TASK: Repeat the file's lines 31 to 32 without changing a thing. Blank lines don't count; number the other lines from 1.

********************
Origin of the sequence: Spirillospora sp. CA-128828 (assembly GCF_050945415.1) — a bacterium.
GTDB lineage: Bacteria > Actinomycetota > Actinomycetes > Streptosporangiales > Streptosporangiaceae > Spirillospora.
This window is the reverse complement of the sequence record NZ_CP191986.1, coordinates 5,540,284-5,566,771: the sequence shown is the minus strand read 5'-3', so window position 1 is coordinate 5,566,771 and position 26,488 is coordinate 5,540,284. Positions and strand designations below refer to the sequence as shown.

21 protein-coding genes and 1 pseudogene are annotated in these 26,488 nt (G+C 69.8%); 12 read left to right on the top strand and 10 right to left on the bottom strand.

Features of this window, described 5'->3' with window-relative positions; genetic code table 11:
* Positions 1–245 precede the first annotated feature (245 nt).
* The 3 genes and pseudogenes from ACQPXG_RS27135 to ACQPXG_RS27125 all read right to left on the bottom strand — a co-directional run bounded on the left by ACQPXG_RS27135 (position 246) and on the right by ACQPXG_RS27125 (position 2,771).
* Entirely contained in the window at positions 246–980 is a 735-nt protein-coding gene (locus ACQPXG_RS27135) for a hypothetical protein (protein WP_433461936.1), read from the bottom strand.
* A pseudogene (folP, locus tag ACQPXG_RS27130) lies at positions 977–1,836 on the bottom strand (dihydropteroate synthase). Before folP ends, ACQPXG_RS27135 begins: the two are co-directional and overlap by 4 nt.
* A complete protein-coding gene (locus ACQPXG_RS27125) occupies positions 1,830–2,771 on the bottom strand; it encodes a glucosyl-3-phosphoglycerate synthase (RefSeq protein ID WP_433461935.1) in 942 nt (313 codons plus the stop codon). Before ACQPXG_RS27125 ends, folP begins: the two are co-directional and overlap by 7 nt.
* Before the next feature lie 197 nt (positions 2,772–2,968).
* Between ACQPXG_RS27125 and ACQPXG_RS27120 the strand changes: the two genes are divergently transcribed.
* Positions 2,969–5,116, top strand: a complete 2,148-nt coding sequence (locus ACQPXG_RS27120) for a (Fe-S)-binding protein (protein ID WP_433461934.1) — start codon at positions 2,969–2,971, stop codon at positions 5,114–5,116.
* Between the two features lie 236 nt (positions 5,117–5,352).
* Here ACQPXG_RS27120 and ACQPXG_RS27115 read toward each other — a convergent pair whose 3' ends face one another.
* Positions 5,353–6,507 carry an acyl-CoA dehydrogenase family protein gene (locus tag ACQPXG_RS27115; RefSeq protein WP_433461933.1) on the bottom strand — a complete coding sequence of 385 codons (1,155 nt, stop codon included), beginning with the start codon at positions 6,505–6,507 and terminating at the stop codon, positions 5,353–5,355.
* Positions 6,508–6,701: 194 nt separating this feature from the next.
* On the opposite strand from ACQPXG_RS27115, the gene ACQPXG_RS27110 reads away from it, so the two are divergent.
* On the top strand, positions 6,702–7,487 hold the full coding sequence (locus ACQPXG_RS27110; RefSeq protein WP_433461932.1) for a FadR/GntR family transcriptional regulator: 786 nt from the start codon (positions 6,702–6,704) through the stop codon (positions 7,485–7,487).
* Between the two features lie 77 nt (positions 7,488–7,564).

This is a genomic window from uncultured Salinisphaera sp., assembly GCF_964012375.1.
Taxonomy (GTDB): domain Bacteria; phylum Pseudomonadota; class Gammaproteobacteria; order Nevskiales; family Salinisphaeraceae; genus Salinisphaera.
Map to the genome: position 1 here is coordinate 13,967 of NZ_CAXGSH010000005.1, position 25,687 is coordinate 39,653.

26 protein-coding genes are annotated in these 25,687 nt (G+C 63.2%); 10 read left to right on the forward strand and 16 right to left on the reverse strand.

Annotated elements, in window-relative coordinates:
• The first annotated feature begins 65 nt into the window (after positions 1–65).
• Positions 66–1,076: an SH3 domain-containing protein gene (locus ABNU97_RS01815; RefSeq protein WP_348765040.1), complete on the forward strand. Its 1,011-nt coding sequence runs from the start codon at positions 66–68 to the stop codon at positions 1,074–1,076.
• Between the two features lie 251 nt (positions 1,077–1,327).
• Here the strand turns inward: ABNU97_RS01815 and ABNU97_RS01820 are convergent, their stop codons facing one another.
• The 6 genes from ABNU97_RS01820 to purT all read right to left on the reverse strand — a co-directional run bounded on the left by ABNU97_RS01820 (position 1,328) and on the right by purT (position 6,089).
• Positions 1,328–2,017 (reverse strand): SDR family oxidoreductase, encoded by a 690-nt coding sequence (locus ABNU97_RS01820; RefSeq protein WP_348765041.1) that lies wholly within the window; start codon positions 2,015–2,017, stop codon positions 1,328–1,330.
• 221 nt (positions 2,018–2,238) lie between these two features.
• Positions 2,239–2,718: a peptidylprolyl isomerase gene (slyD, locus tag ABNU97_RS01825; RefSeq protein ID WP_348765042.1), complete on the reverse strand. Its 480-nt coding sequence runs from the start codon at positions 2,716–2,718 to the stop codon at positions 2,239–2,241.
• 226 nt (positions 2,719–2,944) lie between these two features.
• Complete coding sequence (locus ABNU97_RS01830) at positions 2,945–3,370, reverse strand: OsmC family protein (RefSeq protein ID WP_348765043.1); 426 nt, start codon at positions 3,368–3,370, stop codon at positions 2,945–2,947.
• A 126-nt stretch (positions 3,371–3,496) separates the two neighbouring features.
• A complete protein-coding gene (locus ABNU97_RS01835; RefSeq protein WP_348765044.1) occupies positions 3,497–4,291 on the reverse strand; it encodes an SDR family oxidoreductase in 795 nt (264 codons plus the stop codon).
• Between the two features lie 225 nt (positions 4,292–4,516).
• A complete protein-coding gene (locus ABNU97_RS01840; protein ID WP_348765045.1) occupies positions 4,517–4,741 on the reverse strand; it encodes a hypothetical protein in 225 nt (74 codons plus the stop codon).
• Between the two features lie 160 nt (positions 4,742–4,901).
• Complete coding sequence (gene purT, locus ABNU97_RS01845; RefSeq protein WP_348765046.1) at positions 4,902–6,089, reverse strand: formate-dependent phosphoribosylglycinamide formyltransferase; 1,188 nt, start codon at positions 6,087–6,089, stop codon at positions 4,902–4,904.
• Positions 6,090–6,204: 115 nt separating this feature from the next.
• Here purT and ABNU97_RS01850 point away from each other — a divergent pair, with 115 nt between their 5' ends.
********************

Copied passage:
• Positions 1,328–2,017 (reverse strand): SDR family oxidoreductase, encoded by a 690-nt coding sequence (locus ABNU97_RS01820; RefSeq protein WP_348765041.1) that lies wholly within the window; start codon positions 2,015–2,017, stop codon positions 1,328–1,330.
• 221 nt (positions 2,018–2,238) lie between these two features.